• Wed
  • Sep 3, 2014
  • Updated: 10:50am

Microsoft flexes its muscles by patenting body

PUBLISHED : Monday, 19 July, 2004, 12:00am
UPDATED : Monday, 19 July, 2004, 12:00am

The satirical publication The Onion once portrayed Bill Gates patenting the numbers 1 and 0. Mr Gates was quoted as saying the move represented 'an unfortunate but necessary step to protect our intellectual property from theft and exploitation by competitors'.

In a case of life imitating lampoon, Microsoft has succeeded in patenting the human body as a computer network. To quote the wording of United States Patent 6,754,472, the company is the custodian of 'method and apparatus for transmitting power and data using the human body'.

Microsoft is planning to use the skin's sweat-aided conductivity to link a range of gadgets around the body, from watches and pagers to mobile phones and microphones.

Dennis Fernandez, a semiconductor and biotech expert at the Californian intellectual property firm Fernandez & Associates, highlighted a basic barrier.

'Probably the biggest technical issue pertains to the human body itself, since this complex environment is notoriously corrosive and unpredictable in terms of interfacing with conventional electronics and other medical devices.'

Mr Fernandez cited how many implanted biomedical devices needed heavy insulation from our tissue and bodily fluids. But he said he was certain people could be hooked up without hitches.

'This strategy of sending electronic signals through the human body actually merely emulates what each of our own bodies already does by sending various signals throughout our nervous system to control and sense things.'

Assuming Mr Fernandez is right and the patent can be exploited successfully, its integrity seems suspect. Indeed, 6,754,472 could be rapacious in the light of two technology legal precedents: Sir Tim Berners-Lee's saintly refusal to patent the World Wide Web and Tony Blair and Bill Clinton's decision to make DNA sequence information arising from the human genome project freely available in 2001.

Responding to Microsoft's coup, The Economist called the company 'that imperialist of the information-technology world'. The Times of India asked: 'Bill Gates owns your body?'

LinuxInsider said he owned your sweat, then accused Microsoft of patenting ever more basic principles and questioned how the firm was able to get away with it.

To find out if the hostility is warranted, the South China Morning Post consulted Steve Parmelee - developer of the strategic IP portfolio and director of nascent technologies at Motorola - now with Chicago law firm Fitch, Even, Tabin and Flannery. Mr Parmelee portrayed the patent as no big deal because the scope of any patent was limited to its specific claims, and Microsoft's 'does not overtly suggest an awe-inspiring land grab'.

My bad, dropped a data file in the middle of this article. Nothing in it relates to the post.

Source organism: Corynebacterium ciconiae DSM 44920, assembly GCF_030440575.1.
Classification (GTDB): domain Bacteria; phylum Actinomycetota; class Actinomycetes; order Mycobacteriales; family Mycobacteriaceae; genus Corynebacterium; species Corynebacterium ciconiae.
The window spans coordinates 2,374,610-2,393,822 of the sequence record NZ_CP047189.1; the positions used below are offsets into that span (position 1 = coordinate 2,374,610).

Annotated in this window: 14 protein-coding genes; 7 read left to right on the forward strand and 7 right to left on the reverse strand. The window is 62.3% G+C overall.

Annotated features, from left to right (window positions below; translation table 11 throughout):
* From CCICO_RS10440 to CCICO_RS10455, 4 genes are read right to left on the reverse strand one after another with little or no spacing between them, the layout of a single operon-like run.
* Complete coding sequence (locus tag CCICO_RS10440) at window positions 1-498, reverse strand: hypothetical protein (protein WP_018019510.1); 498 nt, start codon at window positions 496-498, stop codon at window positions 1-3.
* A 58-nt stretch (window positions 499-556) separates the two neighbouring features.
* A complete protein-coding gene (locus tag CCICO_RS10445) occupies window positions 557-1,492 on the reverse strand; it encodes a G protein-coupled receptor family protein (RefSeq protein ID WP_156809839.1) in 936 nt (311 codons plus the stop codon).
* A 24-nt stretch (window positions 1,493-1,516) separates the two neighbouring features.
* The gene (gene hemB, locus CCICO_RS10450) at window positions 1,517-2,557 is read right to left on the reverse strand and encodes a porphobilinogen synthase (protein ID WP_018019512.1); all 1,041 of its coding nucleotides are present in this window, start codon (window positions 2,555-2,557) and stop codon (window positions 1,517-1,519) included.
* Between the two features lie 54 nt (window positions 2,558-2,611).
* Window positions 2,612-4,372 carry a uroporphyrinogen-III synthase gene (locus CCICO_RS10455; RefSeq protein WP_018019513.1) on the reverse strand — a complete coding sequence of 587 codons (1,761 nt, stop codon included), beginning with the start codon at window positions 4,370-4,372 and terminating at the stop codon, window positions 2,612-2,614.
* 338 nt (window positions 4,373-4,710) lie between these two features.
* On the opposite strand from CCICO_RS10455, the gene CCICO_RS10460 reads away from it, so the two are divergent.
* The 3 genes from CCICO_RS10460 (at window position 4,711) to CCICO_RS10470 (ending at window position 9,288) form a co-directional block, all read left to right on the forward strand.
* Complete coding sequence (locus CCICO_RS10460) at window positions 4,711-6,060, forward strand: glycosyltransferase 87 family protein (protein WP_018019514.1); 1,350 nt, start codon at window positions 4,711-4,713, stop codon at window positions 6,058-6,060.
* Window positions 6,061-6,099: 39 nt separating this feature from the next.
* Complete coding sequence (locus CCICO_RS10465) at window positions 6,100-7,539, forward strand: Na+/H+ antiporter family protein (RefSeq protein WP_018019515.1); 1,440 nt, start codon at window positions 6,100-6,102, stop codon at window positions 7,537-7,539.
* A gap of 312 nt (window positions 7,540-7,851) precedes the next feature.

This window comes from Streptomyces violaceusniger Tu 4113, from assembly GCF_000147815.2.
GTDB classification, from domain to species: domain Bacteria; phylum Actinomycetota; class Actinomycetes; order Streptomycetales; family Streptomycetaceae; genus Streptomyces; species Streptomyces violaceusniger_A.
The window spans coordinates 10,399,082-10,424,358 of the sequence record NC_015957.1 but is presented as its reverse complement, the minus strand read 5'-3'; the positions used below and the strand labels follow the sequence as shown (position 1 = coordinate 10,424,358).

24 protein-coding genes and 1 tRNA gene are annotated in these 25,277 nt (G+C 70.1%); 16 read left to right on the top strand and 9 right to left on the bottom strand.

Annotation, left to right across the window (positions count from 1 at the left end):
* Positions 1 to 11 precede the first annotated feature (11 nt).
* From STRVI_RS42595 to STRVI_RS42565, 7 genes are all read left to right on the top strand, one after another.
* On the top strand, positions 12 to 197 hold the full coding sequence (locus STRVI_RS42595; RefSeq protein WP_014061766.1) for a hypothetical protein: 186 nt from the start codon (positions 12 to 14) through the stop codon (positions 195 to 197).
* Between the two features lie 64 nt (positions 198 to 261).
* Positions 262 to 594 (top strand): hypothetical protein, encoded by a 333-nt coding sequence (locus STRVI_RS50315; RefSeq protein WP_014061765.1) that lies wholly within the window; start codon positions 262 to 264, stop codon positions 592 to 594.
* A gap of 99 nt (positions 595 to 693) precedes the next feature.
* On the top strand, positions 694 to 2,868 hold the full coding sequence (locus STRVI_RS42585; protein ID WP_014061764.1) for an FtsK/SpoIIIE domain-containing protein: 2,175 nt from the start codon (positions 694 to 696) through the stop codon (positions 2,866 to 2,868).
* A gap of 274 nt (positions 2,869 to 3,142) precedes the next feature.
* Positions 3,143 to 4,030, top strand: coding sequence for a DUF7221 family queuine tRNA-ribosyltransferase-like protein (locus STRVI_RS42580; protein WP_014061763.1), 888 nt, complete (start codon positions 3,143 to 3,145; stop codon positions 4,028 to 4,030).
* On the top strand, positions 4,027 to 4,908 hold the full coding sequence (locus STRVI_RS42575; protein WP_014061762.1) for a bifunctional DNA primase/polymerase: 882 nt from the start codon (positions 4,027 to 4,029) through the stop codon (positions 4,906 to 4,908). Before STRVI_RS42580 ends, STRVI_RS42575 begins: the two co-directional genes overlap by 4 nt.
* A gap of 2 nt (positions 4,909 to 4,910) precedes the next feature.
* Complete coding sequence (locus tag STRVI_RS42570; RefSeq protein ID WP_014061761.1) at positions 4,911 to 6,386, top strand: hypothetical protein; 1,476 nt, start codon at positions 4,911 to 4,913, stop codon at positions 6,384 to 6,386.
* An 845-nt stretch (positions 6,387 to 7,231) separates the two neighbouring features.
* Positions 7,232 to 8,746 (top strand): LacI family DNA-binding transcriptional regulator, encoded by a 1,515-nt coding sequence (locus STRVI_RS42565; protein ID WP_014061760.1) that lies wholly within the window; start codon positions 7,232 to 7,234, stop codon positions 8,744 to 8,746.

On the contrary, he said, it was just one of many 'iterative' developments in the field of the human area network - for instance US Patent 6,047,163 describes a miniature radio equipped with a loop antenna that incorporates the body.

Steve Highlander, a biotech and chemical patenting specialist at international law firm Fulbright & Jaworski, also saw no grounds for condemnation. Mr Highlander depicted the patent as progress: the latest chapter in the evolution of manpower, asking: 'What's a bicycle do? Harness human power. What does a saw do? Harness human power? What does a shovel do...?' The patent is apparently as sound as a bike, saw or shovel because it recognises that, typically, during the working week, we occupy a chair for up to 10 hours a day.

Because we were energy factories emanating electrical energy, it made sense to tap that resource, Mr Highlander said. If networking the human body did prove a viable commercial enterprise, this could save millions or even billions of dollars in energy costs, he said. Better yet, the patent could result in reduced pollution.

He dismissed the fuss about it as 'much ado about nothing'.

However, even if implementing patent 6,754,472 is technically possible, honourable, environmentally desirable and a potential money-spinner, another issue remains. It is doubtful whether the 'wow factor' will outweigh the 'yuk factor'.

Who but tech fiends, fetishists and aspiring cyborgs will be prepared to tolerate an intimate interface that looks certain to entail electrodes? Anyone for torture?

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